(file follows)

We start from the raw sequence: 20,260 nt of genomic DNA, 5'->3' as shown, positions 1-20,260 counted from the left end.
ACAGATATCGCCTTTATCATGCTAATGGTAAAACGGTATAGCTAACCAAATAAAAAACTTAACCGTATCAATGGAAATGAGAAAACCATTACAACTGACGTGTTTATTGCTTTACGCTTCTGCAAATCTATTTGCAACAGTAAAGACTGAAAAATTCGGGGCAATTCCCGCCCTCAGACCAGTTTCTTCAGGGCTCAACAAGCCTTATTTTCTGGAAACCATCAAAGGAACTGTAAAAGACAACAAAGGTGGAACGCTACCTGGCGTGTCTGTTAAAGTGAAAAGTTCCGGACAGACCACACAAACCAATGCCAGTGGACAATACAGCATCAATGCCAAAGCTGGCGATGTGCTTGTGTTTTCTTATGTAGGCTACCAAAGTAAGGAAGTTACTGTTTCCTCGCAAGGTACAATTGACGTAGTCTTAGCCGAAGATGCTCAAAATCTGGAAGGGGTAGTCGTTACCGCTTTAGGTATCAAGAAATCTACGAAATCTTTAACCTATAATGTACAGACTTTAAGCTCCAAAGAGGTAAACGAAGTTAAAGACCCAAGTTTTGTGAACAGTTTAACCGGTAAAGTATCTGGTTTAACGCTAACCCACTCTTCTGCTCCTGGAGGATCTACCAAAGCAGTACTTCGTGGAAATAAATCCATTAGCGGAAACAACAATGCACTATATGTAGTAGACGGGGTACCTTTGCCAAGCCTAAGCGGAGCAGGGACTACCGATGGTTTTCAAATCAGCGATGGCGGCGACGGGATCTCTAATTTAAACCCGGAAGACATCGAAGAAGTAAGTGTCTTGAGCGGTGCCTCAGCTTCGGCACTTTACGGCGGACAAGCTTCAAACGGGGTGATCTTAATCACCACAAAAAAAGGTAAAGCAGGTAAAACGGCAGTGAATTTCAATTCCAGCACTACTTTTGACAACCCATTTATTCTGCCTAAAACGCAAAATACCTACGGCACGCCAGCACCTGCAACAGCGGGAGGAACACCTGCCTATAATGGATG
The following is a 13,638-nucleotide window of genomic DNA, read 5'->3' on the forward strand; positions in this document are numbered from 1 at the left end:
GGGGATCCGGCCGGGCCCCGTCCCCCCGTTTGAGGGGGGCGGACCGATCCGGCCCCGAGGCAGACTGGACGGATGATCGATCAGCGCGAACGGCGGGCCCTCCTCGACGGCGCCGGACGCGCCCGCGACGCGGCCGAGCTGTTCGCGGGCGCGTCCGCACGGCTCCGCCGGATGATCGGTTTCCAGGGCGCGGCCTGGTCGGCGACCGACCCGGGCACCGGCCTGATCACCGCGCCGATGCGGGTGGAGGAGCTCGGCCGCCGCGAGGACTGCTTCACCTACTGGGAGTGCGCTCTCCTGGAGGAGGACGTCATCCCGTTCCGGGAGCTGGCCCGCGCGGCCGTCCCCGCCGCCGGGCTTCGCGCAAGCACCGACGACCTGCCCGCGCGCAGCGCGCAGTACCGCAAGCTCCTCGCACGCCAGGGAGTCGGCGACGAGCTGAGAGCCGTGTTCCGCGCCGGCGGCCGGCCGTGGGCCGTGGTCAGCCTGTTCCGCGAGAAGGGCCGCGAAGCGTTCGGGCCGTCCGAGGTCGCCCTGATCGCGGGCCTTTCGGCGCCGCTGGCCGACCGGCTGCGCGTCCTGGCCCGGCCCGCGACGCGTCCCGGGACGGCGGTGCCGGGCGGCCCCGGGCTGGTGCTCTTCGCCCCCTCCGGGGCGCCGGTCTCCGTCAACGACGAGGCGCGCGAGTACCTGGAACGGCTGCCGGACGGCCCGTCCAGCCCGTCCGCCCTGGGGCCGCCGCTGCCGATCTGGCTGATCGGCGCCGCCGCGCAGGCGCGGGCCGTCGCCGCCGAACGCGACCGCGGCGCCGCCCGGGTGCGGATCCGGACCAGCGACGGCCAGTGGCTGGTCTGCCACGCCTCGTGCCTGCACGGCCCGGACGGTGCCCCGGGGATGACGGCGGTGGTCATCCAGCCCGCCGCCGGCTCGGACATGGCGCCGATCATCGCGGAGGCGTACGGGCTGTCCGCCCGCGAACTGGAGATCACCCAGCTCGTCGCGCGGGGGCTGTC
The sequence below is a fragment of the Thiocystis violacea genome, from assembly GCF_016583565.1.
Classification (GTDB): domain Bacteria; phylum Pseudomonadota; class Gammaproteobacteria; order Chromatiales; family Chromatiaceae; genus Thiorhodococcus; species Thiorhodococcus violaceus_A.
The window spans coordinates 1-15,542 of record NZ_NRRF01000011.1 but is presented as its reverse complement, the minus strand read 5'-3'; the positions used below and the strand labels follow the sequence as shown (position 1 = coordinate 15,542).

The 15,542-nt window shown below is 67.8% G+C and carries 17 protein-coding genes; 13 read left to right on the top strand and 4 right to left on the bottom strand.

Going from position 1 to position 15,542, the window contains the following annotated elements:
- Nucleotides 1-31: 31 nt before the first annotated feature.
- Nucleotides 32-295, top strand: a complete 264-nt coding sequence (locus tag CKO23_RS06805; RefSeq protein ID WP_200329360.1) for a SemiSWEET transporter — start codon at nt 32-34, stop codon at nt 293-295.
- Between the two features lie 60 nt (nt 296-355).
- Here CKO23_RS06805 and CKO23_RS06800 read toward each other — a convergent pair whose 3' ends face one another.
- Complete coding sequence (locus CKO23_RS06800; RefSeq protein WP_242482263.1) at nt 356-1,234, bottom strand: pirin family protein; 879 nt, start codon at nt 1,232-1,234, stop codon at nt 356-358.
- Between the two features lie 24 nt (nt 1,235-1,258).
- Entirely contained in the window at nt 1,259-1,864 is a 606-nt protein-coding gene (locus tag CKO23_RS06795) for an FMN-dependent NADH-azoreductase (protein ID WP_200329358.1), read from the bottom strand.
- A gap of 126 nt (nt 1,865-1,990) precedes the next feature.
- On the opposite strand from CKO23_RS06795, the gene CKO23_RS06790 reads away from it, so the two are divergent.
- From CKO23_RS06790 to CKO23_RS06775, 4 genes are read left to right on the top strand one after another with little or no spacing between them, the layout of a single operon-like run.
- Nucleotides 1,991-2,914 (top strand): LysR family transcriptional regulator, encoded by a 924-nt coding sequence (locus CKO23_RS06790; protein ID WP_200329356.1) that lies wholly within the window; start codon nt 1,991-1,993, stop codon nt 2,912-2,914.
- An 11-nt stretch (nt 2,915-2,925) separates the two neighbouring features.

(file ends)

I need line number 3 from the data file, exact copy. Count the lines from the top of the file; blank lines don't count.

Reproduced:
The following is a 13,638-nucleotide window of genomic DNA, read 5'->3' on the forward strand; positions in this document are numbered from 1 at the left end: